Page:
The depositional environment of the Safenwil-Muschelsandstein is comparable to the basal reworked sandstone beds; however, a further increase in energy is probable. The large number of irregular echinoids, which lived buried in mud and sand, is characteristic. It is noteworthy that those echinoids cannot tolerate brackish conditions but favor shallow marine sandy environments, where they also may accept falling dry (R. Trümpy in Büchi 1957).
In the Staffelbach-Grobsandstein a very rich selachian fauna of more than 70 species can be found. Selachian teeth can be very abundant, i.e. hundreds of teeth are found within a few kg of sediment. Newly appearing taxa occur in addition to the known genera of the Safenwil-Muschelsandstein, which themselves also become much more abundant. The new genera prefer deeper water, and important representatives are the goblin shark (Mitsukurina), crocodile shark (Pseudocarcharias), smalltooth sand tiger shark (Odontaspis), cow shark Paraheptranchias as well as dogfish sharks (Centrophorus, Deania, Isistius) and saw shark (Pristiophorus). Teeth of many bony fish and toothed whale species (Odontoceti) also frequently occur. Fragments of irregular echinoids (Scutella sp.) are still abundant in some localities, as are balanid and molluscan fragments.
Fossil sites of the lower part of the upper sandstone succession document a highly variable selachian fauna including more than 70 species. The dominant forms are those, which had occurred in the Staffelbach-Grobsandstein for the first time. They prefer deeper water environments. Of greater interest are some rare forms that appear for the first time or become more abundant in this unit. These are the giant devil rays (Mobula and Plinthicus), and there is even evidence of the whale shark (Rhincodon) from the lowermost part of this succession. Bony fish are still common, even with some new species, molluscans like oysters can be found occasionally. Teeth of toothed whales (Odontoceti) become very rare, while spines of sea urchins, balanids and crabs are occasionally found in the sediment. Fragments of irregular echinoids are no longer present.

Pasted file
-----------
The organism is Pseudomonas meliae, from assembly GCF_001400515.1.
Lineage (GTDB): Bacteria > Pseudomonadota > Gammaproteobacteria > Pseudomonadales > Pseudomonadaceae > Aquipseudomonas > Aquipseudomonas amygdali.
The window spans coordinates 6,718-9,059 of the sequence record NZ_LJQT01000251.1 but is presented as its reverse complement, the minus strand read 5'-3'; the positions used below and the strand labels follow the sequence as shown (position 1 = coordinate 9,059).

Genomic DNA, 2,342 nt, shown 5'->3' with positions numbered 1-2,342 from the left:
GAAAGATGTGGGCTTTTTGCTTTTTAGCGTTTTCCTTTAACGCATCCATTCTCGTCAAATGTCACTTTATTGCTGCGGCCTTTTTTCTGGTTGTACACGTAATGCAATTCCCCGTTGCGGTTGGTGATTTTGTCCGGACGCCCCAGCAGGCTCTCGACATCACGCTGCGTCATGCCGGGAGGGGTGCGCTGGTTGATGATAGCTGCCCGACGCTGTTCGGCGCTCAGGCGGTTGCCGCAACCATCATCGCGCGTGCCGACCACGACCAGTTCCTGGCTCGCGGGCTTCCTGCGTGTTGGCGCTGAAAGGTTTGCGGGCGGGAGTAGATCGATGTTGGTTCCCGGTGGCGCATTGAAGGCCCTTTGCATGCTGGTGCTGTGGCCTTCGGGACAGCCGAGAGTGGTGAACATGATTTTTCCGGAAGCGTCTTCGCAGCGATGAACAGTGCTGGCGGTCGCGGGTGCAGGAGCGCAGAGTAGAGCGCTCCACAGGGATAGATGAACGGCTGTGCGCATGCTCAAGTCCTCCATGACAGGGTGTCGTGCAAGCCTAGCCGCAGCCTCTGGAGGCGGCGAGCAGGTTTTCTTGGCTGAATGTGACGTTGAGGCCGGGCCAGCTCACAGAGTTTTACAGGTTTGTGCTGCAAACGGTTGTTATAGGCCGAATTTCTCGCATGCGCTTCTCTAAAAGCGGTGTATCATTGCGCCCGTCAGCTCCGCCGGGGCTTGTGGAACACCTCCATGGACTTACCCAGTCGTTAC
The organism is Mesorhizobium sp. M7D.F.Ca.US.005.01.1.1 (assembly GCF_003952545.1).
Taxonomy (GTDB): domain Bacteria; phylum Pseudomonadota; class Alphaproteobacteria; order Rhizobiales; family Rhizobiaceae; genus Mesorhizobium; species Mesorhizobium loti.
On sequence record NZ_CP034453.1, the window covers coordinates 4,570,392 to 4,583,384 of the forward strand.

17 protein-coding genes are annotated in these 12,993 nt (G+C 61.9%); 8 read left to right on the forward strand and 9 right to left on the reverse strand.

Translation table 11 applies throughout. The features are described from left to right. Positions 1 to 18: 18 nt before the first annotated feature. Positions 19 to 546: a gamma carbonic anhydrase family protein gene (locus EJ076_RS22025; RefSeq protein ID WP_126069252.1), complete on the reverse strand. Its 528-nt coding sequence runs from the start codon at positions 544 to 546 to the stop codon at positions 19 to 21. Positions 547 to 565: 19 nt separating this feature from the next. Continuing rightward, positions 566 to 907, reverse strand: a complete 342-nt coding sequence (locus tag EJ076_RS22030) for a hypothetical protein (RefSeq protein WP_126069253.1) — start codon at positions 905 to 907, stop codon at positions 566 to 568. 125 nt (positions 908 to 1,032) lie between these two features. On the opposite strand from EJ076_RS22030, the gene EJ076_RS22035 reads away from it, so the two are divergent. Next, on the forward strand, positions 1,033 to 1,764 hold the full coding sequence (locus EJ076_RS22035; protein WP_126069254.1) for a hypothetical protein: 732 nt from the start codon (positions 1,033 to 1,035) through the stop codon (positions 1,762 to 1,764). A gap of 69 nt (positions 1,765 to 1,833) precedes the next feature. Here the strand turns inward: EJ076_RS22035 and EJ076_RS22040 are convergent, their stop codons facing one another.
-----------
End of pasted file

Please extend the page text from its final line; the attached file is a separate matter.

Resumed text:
The selachian fauna documents here the most open marine conditions and the greatest water depth during deposition of OMM sediments. The detected whale sharks and devil rays are planktonic feeders of subtropical to tropical regions requiring large amounts of nutrients. Many of the dominant species prefer today a water depth of at least 100 m, which may provide a good estimate for this part of the OMM. Most specimens are well preserved and only rarely rounded. Towards the quartzite-rich conglomerate up-section, the fauna evidences a successive decrease of water depth, and more and more teeth are again rounded and transported. Thus it seems that the influence of waves and currents increases up-section. It is interesting to note that the selachian fauna found here is extremely similar to the fauna found in the southern part of the Rhône valley near Avignon, which is interpreted as a bathyal environment (Ledoux 1972; Vialle et al. 2011).
Rarely, selachian teeth indicating shallow water conditions can be found in more sandy deposits of the quartzite-rich conglomerate. Individual localities show accumulations of oyster fragments, remains of freshwater fish and terrestrial mammal teeth, as well as frequently seen remnants of driftwood.